Mustang MonthlyFeatured Vehicles
1978 Ford Mustang King Cobra - The Placeholder
This all-original ’78 King Cobra has only had two owners
The early ’70s were the beginning of a very dark time in the automotive world. Emissions were suddenly more of a hot topic, choking performance out of engines across the board. The nightmare of the relationship with the Middle East and the resulting OPEC oil embargo drove gas prices through the roof, and that led to a mass exodus away from performance cars in favor of small, inexpensive, fuel-efficient cars like the crap cans coming off the boats from Japan.
New car buyers back then really wanted those flimsy Toyotas, Hondas, and Datsuns, and traded in their fast, but fuel-hungry, muscle cars for them. At the same time the market turned to small cars the Mustang got big and heavy with the debut of the ’71 models—exactly the opposite direction the market was going. What had gained popularity as a ponycar suddenly became an intermediate sedan, alienating many new car buyers. When the inventories of unsold new cars, including Mustangs, began to skyrocket and all signs pointed to the need for smaller cars in the showrooms, it marked the end of the original muscle car era. Chrysler killed the Barracuda and Challenger, GM very nearly ended Camaro and Firebird production while cranking out Vegas and Monzas, and Ford was focused on the Pinto and Maverick.
Lee Iacocca, ever the brilliant exec he was, saw the writing on the wall early (prior to 1970) and had ordered that the Mustang be downsized starting with the ’74 model year to compete not with the Camaro/Firebird but rather GM’s Skyhawk/Starfire/Monza. It also stood a better chance of competing against the popular Datsun 240Z and Toyota Celica. Had the Mustang continued to be a big car, even on the scale of the ’69-’70 models, there’s a damn good chance that it would have been discontinued altogether. Everyone who looks down on the Mustang II as “not a real Mustang” should understand that had it not existed, there might not be the 50 years of production that we’re celebrating now. And for that reason, the ’74-’78 cars are very significant members of the Mustang family and should be celebrated.
Iacocca’s market vision was dead-on; sales of the ’74 Mustang nearly matched the original car’s incredible 12-month production record, and over the generation’s lifespan it recorded four of the top 10 model year Mustang sales—it probably didn’t hurt that Farrah Fawcett drove a ’76 Cobra II on Charlie’s Angels. As has been reported many times, it was the right car for the right time, even winning Motor Trend’s Car of the Year award in 1974. Unfortunately, the ’74 Mustang was not available with a V-8, the only year that was the case, but that changed in 1975 when the world returned to a more familiar place and you could once again buy a 302-powered Mustang.
Arguably the most desirable of all ’74-’78 Mustangs was the ’78 King Cobra, the raciest looking of the generation. Capitalizing on the ridiculous success of the Pontiac Trans Am from Smokey & The Bandit in 1977, the King Cobra got its own version of the TA’s “Screaming Chicken” in the form of a Cobra snake decal dominating the hood. The car also had a front air dam, stripes, and different mesh wheels. Production was limited to only 4,313 units, so it’s not easy to find a good one these days. The engine was a 302 that made 139 hp and pushed the car to a low-9-second 0-to-60 run and mid- to low-17s in the quarter-mile (with the four-speed; automatic versions were a few ticks slower). That’s pretty pathetic by today’s standards, but you have to put it in the context of the time—everything was pitifully slow back then, even Chevy’s vaunted Corvette.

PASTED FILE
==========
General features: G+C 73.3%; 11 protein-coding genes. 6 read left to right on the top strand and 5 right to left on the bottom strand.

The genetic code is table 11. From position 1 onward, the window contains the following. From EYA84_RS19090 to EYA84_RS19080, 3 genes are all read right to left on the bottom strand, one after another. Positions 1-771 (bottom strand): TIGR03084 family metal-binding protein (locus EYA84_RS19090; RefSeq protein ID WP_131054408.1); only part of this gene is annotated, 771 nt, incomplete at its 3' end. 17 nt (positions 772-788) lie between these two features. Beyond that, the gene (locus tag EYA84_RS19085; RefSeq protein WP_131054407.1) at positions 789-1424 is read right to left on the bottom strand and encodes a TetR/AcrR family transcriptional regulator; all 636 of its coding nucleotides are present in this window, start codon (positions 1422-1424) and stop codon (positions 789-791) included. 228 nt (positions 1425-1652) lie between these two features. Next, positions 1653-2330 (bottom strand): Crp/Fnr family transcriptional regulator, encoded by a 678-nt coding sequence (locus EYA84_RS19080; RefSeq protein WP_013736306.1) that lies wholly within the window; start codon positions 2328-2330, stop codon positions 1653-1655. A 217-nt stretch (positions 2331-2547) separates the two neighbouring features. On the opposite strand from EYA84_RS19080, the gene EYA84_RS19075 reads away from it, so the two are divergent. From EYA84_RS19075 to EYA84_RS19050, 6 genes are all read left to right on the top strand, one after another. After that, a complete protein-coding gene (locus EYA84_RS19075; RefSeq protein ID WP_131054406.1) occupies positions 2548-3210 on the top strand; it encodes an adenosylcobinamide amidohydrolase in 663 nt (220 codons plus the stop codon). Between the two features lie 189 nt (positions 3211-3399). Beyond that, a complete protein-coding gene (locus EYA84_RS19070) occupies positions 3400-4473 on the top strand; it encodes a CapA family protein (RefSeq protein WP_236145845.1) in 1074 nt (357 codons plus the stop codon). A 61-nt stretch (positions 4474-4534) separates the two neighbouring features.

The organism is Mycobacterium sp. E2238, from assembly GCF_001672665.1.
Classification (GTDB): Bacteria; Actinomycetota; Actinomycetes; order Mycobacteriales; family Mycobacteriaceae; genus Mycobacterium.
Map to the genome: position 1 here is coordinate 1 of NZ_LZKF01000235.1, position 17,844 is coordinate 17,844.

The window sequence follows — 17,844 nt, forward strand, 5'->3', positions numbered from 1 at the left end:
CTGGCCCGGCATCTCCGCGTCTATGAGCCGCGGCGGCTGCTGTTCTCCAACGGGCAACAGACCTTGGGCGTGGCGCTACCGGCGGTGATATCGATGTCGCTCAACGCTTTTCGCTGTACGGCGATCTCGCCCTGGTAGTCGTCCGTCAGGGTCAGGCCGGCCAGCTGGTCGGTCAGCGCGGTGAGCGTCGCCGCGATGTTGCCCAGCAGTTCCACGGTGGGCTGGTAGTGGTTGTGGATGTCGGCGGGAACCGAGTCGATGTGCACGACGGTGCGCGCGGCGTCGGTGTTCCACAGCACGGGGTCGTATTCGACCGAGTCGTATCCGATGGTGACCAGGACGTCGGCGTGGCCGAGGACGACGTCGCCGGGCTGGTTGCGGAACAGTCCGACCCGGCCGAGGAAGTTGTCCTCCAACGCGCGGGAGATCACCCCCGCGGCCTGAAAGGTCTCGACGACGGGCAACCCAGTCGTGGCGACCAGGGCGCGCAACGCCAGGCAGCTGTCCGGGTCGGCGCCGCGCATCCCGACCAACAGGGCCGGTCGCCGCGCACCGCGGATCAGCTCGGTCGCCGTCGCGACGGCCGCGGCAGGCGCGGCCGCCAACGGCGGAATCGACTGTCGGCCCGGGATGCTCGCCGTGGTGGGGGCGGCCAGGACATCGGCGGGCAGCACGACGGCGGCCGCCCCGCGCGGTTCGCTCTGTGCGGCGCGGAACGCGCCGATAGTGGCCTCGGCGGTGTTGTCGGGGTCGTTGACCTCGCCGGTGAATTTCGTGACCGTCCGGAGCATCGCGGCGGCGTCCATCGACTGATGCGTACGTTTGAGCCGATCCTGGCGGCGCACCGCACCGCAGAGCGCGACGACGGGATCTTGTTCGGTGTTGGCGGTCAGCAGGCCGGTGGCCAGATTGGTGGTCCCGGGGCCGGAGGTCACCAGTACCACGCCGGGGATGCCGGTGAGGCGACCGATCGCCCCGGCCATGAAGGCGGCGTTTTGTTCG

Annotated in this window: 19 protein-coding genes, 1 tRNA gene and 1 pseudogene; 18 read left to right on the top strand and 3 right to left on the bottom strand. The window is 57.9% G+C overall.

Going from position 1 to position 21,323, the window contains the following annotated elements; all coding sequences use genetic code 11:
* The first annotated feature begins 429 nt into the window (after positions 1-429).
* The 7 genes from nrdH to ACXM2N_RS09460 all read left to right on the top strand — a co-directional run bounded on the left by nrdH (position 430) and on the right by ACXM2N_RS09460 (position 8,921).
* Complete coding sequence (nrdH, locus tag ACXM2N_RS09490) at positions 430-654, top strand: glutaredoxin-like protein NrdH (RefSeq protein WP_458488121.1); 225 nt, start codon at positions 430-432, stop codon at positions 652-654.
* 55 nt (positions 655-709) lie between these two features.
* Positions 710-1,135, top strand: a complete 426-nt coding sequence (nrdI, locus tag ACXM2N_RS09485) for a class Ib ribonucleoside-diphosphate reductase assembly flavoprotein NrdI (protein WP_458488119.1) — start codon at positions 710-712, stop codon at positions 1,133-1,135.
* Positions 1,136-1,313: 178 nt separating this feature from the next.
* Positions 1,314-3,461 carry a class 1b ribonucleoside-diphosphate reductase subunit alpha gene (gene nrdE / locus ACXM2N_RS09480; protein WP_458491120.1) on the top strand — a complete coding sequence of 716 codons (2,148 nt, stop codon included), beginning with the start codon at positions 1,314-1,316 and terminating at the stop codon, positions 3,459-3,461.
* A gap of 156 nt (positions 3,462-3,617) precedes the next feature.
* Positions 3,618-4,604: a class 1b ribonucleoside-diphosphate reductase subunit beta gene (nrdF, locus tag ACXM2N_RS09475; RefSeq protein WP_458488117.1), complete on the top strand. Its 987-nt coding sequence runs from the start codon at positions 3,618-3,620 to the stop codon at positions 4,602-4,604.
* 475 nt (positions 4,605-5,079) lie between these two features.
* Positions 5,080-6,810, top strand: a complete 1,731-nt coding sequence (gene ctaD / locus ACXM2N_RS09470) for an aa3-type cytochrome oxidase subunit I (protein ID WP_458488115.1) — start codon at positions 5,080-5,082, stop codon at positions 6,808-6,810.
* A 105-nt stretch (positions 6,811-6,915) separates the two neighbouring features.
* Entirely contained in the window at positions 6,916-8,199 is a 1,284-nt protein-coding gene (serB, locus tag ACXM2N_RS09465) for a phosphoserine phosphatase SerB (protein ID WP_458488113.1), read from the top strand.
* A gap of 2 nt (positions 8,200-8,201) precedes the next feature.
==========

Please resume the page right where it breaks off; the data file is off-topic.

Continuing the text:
The lack of all-out performance didn’t matter to those who fell in love with the cars, and Linda Ruberg was one of those smitten with the King Cobra. She bought a brand-new, red ’78 King Cobra in Denver and it was promptly stolen three months later and never recovered. Apparently, the Mustang II was popular with thieves too! Instead of taking the payoff amount from the insurance company, she made them buy her a new one and ended up with the yellow car you see here. She drove it daily and did routine maintenance, but never modified the car in any way. She did have to replace the exhaust system and an underhood fire not long after she bought it mandated a new Cobra decal for the hood, but other than that the car is 100 percent as it left the showroom floor. It even still has the original grease plugs, which most people replaced with zerk fittings.
After 34 years of ownership, the King Cobra was no longer used as a daily driver. It sat in the garage most of the time collecting dust, and since Linda now lived in deer country she wouldn’t drive it at night and risk the enormous damage from hitting a deer. She decided, “It needed to be out where someone could give it some TLC and enjoy it,” so she took the car to a local classic car auction where Bill Mann saw it and fell in love. After looking the car over and talking to Linda, Bill decided he wanted it and won the auction the next day, after getting into a bidding war with an online bidder.
Bill told us, “It’s probably the most original King Cobra out there—she only changed the clutch and tires, and put new Freon in the air conditioner.” It’s not Bill’s first Mustang II; he had a ’78 T-top car that he sold to go hunting for a King Cobra, and now that he’s bagged his prized snake, he takes it out every now and then to “keep it limbered up” and also to local car shows, saying, “It gets trophies at every show I take it to.” He’s had to put a new power steering pump and hose on the car, but other than that it’s in the same original condition as when he bought it from Linda, with only 97,000 miles on it to date.